Hello and welcome back to our regular morning look at private companies, public markets and the grey space in between. Today we’re starting off with a venture capital Q&A, a quick look at Slack’s share price stability and some thoughts on direct listings and their possible future frequency.
Bu before we do, I wanted to ask for help. As we look at startups and IPOs and the impact that public companies have on young tech companies, I want to make sure that I’m touching on the right topics.
So, email me with thoughts and complaints. During December I’m going to riff and then settle a bit on format and topics as 2020 starts.
With that, let’s begin.
Piva’s $250M energy fund
Petronas (Petroliam Nasional Berhad) is a Malaysian state energy company best known for sponsoring Lewis Hamilton’s Formula One team, but the oil giant is drilling deeper into the startup world. The company announced a $350 million corporate venture fund in October, creatively named “Petronas Corporate Venture Capital.”
Now, Petronas is back at it, putting up the capital for a new $250 million fund announced today called Piva. The fund will operate independently from the main corporation, even as the energy giant exists as its sole limited partner (LP).
I was curious about the dollar amount and the goals of the new fund so I got in touch. Here’s a condensed and edited set of questions and answers to help better describe what all that oil money may buy:
TechCrunch: Why is Piva’s first fund $250 million, and not, say, larger?
Piva: This is the ideal size for our first fund; not too small which would allow us to make too few deals, not too large that would force us to only focus on growth-stage deals. It provides us with the right amount of capital needed to back 15-20 companies we’re expecting to invest, given the size of the team that we have in mind. We expect to invest $5-$10 million per company initially, and $20-30 million overtime, in companies creating breakthrough technologies, services and solutions in the industrial and energy sectors.
Is Piva’s goal to help fund strategic partners for Petronas, or strategic acquisitions?
We have the freedom and independence to invest in any company that meets our investment criteria though we’re always looking for ways to introduce our portfolio to Petronas and its global partners. Therefore, we are not required to invest for strategic reasons and certainly can’t control who ultimately becomes the acquirer of our portfolio companies.
Having said that, we are looking to leverage our partner Petronas to help create value for our portfolio companies, and similarly looking to leverage our portfolio companies to create strategic value to Petronas. We view that as a win-win-win. And like any VC fund, the goal of the fund in to make strong financial returns for investors.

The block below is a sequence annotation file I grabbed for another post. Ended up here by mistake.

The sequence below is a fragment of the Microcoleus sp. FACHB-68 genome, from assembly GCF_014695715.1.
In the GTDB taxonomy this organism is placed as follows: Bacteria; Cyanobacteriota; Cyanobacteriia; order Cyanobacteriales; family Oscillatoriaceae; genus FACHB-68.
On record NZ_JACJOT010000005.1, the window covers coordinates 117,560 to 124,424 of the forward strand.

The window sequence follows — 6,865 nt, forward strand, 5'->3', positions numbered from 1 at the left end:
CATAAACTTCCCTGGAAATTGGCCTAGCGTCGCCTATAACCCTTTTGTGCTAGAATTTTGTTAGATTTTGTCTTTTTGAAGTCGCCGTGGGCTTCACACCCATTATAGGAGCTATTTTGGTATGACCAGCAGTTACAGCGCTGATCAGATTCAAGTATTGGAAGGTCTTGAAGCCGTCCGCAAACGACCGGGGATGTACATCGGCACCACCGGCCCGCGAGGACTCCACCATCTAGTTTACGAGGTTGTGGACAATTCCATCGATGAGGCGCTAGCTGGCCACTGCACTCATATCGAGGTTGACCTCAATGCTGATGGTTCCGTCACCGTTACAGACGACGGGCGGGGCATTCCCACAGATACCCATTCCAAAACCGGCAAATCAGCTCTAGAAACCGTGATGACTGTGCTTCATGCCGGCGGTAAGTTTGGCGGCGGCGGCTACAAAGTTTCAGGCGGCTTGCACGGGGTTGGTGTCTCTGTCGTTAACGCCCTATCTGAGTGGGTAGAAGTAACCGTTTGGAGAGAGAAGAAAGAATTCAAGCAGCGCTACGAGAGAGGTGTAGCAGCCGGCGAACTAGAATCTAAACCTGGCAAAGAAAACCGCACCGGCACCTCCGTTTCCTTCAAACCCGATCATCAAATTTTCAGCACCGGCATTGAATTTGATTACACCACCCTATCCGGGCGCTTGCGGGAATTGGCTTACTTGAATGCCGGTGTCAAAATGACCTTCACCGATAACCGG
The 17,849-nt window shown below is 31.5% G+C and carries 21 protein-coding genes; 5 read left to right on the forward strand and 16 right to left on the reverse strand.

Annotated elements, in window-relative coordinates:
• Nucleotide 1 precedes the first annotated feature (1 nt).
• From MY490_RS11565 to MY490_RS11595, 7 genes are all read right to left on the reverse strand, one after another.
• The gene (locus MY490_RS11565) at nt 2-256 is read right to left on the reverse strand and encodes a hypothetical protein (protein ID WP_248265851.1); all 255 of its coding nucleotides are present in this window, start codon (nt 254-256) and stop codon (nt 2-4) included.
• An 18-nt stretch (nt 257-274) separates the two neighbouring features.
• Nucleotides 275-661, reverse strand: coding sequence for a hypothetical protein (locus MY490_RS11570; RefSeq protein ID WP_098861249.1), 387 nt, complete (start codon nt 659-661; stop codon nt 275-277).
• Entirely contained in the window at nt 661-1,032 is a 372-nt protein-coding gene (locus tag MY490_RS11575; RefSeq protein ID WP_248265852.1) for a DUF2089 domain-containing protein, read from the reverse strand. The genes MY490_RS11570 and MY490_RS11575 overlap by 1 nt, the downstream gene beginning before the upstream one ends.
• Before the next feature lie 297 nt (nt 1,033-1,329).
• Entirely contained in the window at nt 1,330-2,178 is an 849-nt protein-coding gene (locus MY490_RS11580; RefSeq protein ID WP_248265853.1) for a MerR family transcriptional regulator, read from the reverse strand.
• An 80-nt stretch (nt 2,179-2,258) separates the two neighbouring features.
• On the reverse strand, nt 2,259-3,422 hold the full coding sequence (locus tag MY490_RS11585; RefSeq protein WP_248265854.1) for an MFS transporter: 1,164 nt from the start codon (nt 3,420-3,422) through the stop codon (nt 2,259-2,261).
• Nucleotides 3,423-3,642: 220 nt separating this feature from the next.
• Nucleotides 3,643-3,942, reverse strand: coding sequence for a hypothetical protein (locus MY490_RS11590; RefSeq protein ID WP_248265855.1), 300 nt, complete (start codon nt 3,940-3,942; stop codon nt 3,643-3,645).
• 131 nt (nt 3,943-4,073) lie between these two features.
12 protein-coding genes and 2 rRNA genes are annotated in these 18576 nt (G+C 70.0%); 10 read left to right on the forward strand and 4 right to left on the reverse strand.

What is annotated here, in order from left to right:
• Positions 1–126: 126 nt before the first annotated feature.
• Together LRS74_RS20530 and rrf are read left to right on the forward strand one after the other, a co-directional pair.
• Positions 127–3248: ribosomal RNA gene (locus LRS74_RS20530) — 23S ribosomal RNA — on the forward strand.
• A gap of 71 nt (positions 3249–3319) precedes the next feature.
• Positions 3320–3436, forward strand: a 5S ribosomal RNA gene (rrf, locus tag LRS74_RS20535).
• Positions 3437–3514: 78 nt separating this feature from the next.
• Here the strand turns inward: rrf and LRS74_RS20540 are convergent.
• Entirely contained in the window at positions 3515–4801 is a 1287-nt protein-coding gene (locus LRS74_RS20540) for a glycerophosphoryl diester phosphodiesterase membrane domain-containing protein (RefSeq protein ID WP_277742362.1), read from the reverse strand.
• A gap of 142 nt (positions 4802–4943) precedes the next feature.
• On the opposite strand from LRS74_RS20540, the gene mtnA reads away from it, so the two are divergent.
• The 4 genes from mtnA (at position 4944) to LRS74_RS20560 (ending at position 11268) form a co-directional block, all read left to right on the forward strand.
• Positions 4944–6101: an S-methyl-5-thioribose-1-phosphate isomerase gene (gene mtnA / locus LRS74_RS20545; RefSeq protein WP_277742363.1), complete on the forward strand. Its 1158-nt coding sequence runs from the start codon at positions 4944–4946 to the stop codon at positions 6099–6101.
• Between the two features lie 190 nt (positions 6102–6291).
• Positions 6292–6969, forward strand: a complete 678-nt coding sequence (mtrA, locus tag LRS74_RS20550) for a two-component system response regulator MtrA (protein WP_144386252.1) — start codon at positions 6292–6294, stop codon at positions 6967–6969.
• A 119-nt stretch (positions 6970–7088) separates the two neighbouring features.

The rest of the interview, including notes on Piva’s views on battery tech, continues at the end of this post.
Slack’s new stability
Slack’s direct listening was a key moment in the startup world in 2019. By eschewing a traditional IPO, Slack helped stamp direct listings as the cooler way to go public. In the wake of its debut, Asana and Airbnb are also considering direct listings, for example.
But while Slack’s direct listing went well, its share price has since suffered. After receiving a reference price of $26 and reaching an all-time high of $42, Slack is worth a little over $21 today.
But notably, the slide that the company’s shares took through summer into fall has arrested. And, after its recent earnings report, Slack managed to stay in its $20 to $23 per share range, more or less. So, we now know what Slack is actually worth: about $11.7 billion.
That’s far more than its final private round’s post-money valuation, mind, which put a $7.1 billion price tag on the corporate chat company.
For Slack, finding its value must be a relief. Especially as its new trading band values it north of $10 billion. Call it an inverse Dropbox.
The question now becomes if Slack’s market repricing is considered a positive (the company found price stability sans traditional banker support) or negative (it’s worth less than its reference price and suffered a public fall in value) for direct listings overall.
Sticking on the direct listing point I wonder if they are going to see as much of a place in the 2020 IPO market as many expect. Summarizing market sentiment (based on what I’ve read, and investors and founders that I’ve spoken with), there’s optimism that the stock market will see more direct listings in the future than the past, as they are — putatively — better mechanisms for pricing companies when they go public while reducing value capture by banks.